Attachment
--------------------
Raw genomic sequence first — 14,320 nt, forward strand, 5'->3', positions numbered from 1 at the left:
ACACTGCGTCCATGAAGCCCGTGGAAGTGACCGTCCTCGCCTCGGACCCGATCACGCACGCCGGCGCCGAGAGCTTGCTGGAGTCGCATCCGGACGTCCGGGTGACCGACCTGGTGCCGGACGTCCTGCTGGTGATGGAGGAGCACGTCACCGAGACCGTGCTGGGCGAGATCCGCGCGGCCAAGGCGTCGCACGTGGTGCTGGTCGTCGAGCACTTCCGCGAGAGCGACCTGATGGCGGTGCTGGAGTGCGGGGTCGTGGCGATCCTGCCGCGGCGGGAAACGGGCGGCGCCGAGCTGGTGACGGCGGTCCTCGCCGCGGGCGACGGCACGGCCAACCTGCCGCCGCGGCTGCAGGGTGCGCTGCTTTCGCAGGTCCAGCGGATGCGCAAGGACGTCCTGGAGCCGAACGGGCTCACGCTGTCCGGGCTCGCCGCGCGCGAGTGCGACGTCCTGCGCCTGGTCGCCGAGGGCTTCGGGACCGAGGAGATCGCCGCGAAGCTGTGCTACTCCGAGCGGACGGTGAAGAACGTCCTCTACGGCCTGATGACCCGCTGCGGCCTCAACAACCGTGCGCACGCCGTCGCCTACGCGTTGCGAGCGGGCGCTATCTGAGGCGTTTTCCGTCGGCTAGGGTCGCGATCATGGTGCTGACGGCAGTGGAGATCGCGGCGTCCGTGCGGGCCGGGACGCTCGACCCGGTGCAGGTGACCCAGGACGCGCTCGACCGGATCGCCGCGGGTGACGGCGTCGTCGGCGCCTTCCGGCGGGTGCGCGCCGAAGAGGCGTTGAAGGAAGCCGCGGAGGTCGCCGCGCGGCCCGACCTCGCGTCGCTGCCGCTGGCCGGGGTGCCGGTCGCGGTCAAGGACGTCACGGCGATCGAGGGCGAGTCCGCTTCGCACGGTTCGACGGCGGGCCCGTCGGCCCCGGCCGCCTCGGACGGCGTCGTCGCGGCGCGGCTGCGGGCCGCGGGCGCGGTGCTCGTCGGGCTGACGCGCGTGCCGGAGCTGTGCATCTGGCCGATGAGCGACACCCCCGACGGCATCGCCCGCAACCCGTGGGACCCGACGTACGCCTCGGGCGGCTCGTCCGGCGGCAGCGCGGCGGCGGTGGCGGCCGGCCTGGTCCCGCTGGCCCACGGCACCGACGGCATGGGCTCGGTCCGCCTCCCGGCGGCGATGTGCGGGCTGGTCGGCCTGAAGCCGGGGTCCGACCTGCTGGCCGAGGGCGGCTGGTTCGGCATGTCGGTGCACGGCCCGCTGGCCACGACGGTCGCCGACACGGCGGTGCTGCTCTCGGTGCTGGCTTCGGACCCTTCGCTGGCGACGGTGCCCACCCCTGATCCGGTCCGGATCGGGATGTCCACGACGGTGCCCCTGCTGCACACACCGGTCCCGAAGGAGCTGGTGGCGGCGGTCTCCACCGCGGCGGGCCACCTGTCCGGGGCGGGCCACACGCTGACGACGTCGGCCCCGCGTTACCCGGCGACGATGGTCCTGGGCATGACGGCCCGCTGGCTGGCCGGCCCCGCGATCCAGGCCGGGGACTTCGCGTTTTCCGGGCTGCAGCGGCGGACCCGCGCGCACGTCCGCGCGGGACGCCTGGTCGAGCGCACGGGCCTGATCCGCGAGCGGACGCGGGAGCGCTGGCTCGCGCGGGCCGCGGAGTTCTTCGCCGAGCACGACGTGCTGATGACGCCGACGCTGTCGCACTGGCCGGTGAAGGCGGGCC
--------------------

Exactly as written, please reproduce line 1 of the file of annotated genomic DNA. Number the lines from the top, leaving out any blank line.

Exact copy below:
Raw genomic sequence first — 14,320 nt, forward strand, 5'->3', positions numbered from 1 at the left: